“There are only so many chances given when making mistakes.”

We all know what he meant. And the sentence actually sort of says it. BUT!

I try to discourage students from beginning sentences with “There are” (or “there” plus any verb of being, seeming, or becoming). In a language the most common sentence structure of which is subject-verb-object, readers and writers alike generally place the most emphasis on the first two or three words of a sentence. The “there are” structure uses what I call a “place-keeper word” (Webster’s labels it a “function word” but I’m more basic) in the position of, and in the grammatical role of, the subject and follows it with a verb that is no more than an equal sign, a static rather than active word. So the writer blows the main engine of the statement as the reader idles, waiting for the noun that is the conceptual subject of the sentence to complete the equation and open into an adjective clause that may actually say something. There are times when such a structure is useful (voilà), but it is never interesting or energetic. And still my students, perversely smitten by sheer love of it, use it again and again—I’ve read essays where two thirds of the sentences began “There are” or “There is.” (A lot of the rest began “This is,” a weak structure for some of the same reasons and some others as well.)

Having begun “There are,” this student must stagger forward: “only so many chances.” How many? Well, perhaps we can accept this phrasing, which while refusing to state the limit at least establishes that a limit exists.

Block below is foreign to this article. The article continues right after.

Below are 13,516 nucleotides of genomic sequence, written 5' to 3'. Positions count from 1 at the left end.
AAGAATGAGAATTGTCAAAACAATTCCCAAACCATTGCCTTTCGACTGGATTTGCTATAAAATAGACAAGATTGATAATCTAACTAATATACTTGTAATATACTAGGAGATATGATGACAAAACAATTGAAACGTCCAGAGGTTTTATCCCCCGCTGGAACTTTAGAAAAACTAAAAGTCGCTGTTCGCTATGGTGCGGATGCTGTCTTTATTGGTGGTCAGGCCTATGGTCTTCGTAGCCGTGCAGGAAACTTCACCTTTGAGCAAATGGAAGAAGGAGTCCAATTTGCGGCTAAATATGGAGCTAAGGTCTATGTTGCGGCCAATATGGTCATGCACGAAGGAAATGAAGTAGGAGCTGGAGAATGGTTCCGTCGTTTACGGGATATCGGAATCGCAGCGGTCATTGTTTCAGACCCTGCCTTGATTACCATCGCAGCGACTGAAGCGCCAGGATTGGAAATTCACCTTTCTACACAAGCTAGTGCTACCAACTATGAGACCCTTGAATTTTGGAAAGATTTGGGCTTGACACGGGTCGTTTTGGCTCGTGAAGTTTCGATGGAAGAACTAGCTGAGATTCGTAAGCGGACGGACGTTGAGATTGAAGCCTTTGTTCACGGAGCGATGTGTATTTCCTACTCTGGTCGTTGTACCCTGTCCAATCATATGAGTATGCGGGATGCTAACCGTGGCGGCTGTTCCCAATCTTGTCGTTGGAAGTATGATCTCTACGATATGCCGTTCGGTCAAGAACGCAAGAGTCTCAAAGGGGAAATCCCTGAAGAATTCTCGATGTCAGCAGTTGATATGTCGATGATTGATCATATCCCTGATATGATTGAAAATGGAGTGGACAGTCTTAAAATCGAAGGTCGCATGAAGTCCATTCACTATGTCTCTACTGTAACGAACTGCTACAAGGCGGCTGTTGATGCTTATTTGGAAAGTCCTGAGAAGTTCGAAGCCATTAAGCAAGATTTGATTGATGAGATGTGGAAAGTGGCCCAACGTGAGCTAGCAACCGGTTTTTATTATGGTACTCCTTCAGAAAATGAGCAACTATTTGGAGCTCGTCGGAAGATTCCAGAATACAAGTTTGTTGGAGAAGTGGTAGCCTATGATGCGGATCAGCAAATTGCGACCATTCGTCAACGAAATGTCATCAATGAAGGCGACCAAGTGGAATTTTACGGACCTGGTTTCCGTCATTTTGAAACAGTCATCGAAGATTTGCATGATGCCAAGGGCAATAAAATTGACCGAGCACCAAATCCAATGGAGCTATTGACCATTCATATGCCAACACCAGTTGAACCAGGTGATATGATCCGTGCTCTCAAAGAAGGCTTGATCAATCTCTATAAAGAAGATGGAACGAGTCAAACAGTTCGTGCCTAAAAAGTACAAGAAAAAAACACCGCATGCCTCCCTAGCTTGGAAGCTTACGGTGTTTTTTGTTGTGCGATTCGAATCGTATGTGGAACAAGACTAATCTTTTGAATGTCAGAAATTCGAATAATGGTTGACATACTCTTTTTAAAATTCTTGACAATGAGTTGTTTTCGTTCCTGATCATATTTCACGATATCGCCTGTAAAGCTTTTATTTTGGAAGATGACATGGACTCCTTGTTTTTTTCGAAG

Now we have to make clear that these chances don’t merely sit waiting for something to happen; they are conferred, or conceded, or granted, or permitted. Let’s take the most boring of all the possible terms and say “given.” It doesn’t really matter: any choice here is going to have the same weakness, which is that it’s going to be a past participle of an action verb, which means the reader becomes curious about who is doing the conferring, conceding, permitting, granting, or giving. In other words, to the static sentence we have now added a note of passivity.

Instead of providing someone to do this giving etc., my writer has shifted his focus to another invisible unexpressed entity, one engaged in doing a present participle: “making mistakes.” Mistakes are being made, and chances are being given. By whom, and by whom? And the chances are evidently being given while the mistakes are being made, which isn’t what the student really had in mind, I don’t think. But consequently, we have to wonder if the chances run out before or after the mistakes have finished being made.…I suppose this suspense might be considered a type of engagement, something the sentence otherwise resists.

But he pushed through his sentence somehow, and now he’s done and can place that period, that dot of relief, and move on to another thought. Whew.

So what did he mean? Easy: Three strikes and you’re out. Or: Keep starting your sentences with “There are” and eventually the professor is going to run out of patience and flunk you. Or: Surgeons who can’t tell “right” from “left” are going to run out of patients.

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About RAB

Teacher of English writing and literature (college-level); academic-freedom activist; editor and copy editor; theater director, costumer, actress, playwright. View all posts by RAB

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